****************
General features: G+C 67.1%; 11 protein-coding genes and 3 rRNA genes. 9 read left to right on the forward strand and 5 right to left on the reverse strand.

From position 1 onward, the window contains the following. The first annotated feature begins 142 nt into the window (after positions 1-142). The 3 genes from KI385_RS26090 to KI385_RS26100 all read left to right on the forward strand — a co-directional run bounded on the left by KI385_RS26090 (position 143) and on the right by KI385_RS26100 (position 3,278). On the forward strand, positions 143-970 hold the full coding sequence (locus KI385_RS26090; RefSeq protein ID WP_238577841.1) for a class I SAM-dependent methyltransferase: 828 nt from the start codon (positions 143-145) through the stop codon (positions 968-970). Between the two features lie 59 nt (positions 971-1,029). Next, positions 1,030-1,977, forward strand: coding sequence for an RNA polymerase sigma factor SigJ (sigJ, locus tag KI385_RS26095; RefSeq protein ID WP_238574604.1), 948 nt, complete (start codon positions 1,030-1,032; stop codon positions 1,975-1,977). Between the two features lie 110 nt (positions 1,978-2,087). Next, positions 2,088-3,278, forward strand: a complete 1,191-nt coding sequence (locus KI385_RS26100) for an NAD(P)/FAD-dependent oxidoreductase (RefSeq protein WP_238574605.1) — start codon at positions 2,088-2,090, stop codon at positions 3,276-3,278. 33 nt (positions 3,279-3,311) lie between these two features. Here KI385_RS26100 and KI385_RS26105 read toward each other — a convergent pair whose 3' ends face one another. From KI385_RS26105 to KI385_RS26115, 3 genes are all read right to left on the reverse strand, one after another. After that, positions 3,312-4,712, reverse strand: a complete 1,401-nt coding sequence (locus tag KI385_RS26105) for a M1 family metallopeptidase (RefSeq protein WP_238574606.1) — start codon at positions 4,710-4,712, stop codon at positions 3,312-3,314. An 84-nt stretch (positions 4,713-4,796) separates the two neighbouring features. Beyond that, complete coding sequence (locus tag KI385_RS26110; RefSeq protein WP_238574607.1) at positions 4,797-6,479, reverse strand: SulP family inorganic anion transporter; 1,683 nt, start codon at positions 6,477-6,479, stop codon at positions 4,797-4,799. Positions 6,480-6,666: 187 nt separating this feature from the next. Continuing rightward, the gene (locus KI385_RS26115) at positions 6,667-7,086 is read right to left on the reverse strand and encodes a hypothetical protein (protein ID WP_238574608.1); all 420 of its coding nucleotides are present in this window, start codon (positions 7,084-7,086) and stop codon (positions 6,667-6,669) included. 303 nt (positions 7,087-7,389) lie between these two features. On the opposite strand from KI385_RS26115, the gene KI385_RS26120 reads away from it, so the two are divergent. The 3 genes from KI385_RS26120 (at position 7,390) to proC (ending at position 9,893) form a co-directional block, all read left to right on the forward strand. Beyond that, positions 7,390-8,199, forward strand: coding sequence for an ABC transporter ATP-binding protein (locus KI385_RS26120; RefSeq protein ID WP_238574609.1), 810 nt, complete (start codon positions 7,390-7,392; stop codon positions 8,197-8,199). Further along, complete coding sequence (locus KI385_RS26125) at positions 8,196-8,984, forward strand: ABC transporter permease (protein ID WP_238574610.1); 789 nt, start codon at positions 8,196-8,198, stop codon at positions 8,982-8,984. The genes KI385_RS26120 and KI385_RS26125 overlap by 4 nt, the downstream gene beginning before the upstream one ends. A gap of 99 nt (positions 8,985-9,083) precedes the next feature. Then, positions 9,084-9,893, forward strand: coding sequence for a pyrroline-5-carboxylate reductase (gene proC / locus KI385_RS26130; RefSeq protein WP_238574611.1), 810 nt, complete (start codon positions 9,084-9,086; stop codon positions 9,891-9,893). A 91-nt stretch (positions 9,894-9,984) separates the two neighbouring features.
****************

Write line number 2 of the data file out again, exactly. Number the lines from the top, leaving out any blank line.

From position 1 onward, the window contains the following. The first annotated feature begins 142 nt into the window (after positions 1-142). The 3 genes from KI385_RS26090 to KI385_RS26100 all read left to right on the forward strand — a co-directional run bounded on the left by KI385_RS26090 (position 143) and on the right by KI385_RS26100 (position 3,278). On the forward strand, positions 143-970 hold the full coding sequence (locus KI385_RS26090; RefSeq protein ID WP_238577841.1) for a class I SAM-dependent methyltransferase: 828 nt from the start codon (positions 143-145) through the stop codon (positions 968-970). Between the two features lie 59 nt (positions 971-1,029). Next, positions 1,030-1,977, forward strand: coding sequence for an RNA polymerase sigma factor SigJ (sigJ, locus tag KI385_RS26095; RefSeq protein ID WP_238574604.1), 948 nt, complete (start codon positions 1,030-1,032; stop codon positions 1,975-1,977). Between the two features lie 110 nt (positions 1,978-2,087). Next, positions 2,088-3,278, forward strand: a complete 1,191-nt coding sequence (locus KI385_RS26100) for an NAD(P)/FAD-dependent oxidoreductase (RefSeq protein WP_238574605.1) — start codon at positions 2,088-2,090, stop codon at positions 3,276-3,278. 33 nt (positions 3,279-3,311) lie between these two features. Here KI385_RS26100 and KI385_RS26105 read toward each other — a convergent pair whose 3' ends face one another. From KI385_RS26105 to KI385_RS26115, 3 genes are all read right to left on the reverse strand, one after another. After that, positions 3,312-4,712, reverse strand: a complete 1,401-nt coding sequence (locus tag KI385_RS26105) for a M1 family metallopeptidase (RefSeq protein WP_238574606.1) — start codon at positions 4,710-4,712, stop codon at positions 3,312-3,314. An 84-nt stretch (positions 4,713-4,796) separates the two neighbouring features. Beyond that, complete coding sequence (locus tag KI385_RS26110; RefSeq protein WP_238574607.1) at positions 4,797-6,479, reverse strand: SulP family inorganic anion transporter; 1,683 nt, start codon at positions 6,477-6,479, stop codon at positions 4,797-4,799. Positions 6,480-6,666: 187 nt separating this feature from the next. Continuing rightward, the gene (locus KI385_RS26115) at positions 6,667-7,086 is read right to left on the reverse strand and encodes a hypothetical protein (protein ID WP_238574608.1); all 420 of its coding nucleotides are present in this window, start codon (positions 7,084-7,086) and stop codon (positions 6,667-6,669) included. 303 nt (positions 7,087-7,389) lie between these two features. On the opposite strand from KI385_RS26115, the gene KI385_RS26120 reads away from it, so the two are divergent. The 3 genes from KI385_RS26120 (at position 7,390) to proC (ending at position 9,893) form a co-directional block, all read left to right on the forward strand. Beyond that, positions 7,390-8,199, forward strand: coding sequence for an ABC transporter ATP-binding protein (locus KI385_RS26120; RefSeq protein ID WP_238574609.1), 810 nt, complete (start codon positions 7,390-7,392; stop codon positions 8,197-8,199). Further along, complete coding sequence (locus KI385_RS26125) at positions 8,196-8,984, forward strand: ABC transporter permease (protein ID WP_238574610.1); 789 nt, start codon at positions 8,196-8,198, stop codon at positions 8,982-8,984. The genes KI385_RS26120 and KI385_RS26125 overlap by 4 nt, the downstream gene beginning before the upstream one ends. A gap of 99 nt (positions 8,985-9,083) precedes the next feature. Then, positions 9,084-9,893, forward strand: coding sequence for a pyrroline-5-carboxylate reductase (gene proC / locus KI385_RS26130; RefSeq protein WP_238574611.1), 810 nt, complete (start codon positions 9,084-9,086; stop codon positions 9,891-9,893). A 91-nt stretch (positions 9,894-9,984) separates the two neighbouring features.